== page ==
The investment case for commodities, gold and energy is more compelling than at any other time in recent memory.
You’ve no doubt heard that everything’s bigger in Texas. That’s more than just a trite expression, and I’m not just saying that because Texas is home to U.S. Global Investors.
After being mostly absent in 2017, volatility has made a comeback. The S&P 500 Index closed down for the first three months of 2018—the first time it’s done so in 10 quarters. It also had its worst start to April since 1929. Gold performed as expected during the quarter, serving as a safe haven and delivering positive returns, while the price of oil surged more than 5 percent on U.S. dollar weakness and news that OPEC and Russia could be cooperating to limit output for a long period.
With volatility returning to domestic equities, it might be time for investors to consider increasing their exposure to foreign markets, specifically emerging Europe.
The Energy Information Administration (EIA) estimates the U.S. will become a net exporter of energy by as early as 2022, and the agency recently shared fresh data that supports the narrative that America is on the cusp of taking the throne as the world’s leading energy powerhouse.
In last week’s Investor Alert, our investment team shared with you a report from Morgan Stanley that says bitcoin’s price decline since December mimics the Nasdaq tech bubble in the late 1990s. This isn’t earth-shattering news in and of itself. The main difference is that the bitcoin rout happened at 15 times the rate as the tech bubble.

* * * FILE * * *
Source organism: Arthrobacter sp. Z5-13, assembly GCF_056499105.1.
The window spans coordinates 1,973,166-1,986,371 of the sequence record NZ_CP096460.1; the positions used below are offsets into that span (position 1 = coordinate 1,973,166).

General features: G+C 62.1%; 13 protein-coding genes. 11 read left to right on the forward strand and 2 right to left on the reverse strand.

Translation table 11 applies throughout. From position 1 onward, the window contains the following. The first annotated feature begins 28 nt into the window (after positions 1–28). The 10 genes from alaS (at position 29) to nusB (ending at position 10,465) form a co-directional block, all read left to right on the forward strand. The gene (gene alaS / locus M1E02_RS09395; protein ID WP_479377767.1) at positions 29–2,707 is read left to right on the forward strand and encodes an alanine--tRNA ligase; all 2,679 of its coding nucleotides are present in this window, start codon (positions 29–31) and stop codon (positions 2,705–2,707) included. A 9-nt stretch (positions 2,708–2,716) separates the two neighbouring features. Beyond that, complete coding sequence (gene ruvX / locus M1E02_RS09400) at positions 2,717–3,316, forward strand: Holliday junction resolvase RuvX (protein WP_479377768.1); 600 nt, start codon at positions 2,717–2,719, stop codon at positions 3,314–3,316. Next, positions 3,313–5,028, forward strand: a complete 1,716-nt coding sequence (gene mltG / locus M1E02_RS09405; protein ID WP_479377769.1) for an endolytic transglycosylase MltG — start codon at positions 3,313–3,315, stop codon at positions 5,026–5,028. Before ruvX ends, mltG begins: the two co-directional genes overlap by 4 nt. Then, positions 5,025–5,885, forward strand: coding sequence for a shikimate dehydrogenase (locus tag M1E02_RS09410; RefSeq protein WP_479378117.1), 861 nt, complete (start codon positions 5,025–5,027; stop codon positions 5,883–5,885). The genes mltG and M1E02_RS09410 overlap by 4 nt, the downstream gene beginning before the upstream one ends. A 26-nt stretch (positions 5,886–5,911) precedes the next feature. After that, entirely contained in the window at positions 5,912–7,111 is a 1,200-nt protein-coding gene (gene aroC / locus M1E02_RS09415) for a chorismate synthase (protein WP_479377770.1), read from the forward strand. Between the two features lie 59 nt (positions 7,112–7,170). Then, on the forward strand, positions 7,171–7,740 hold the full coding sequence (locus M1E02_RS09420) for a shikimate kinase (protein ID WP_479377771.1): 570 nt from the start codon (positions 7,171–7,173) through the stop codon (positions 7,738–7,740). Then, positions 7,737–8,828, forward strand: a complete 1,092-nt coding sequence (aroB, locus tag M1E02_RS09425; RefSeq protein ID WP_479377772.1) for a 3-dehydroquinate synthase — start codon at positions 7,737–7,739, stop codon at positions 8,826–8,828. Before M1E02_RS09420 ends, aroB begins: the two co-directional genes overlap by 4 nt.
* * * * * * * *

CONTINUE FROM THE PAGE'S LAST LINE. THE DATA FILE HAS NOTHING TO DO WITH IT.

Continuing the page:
As I told Kitco News’ Daniela Cambone this week, I stand by the $1,500 forecast. Before this week, investors might have been slightly disappointed by gold's mostly sideways performance so far this year. But now, in response to a number of factors, it's up close to 3 percent in 2018, compared to the S&P 500 Index, down 2.4 percent.
With interest rates continuing to creep up, there’s a changing of the guard at the Federal Reserve. In my travels and during conferences, I’ve spoken with many fixed-income investors who wonder how they can best prepare for the uncertainty these changes might bring.
You can be forgiven, for missing what I believe is the most significant development of the past few days. On Wednesday, the Senate, in a bipartisan vote, quietly approved plans to roll back key banking rules in 2010’s Dodd-Frank Wall Street Reform and Consumer Protection Act (Dodd-Frank).
As our loyal readers know, at U.S. Global Investors we carefully monitor the price of gold. We pay close attention to the macro drivers moving the yellow metal, like government policy and cultural affinity spurring demand globally. We also monitor the micro drivers, like company management and quant factors that make one gold stock superior to the next.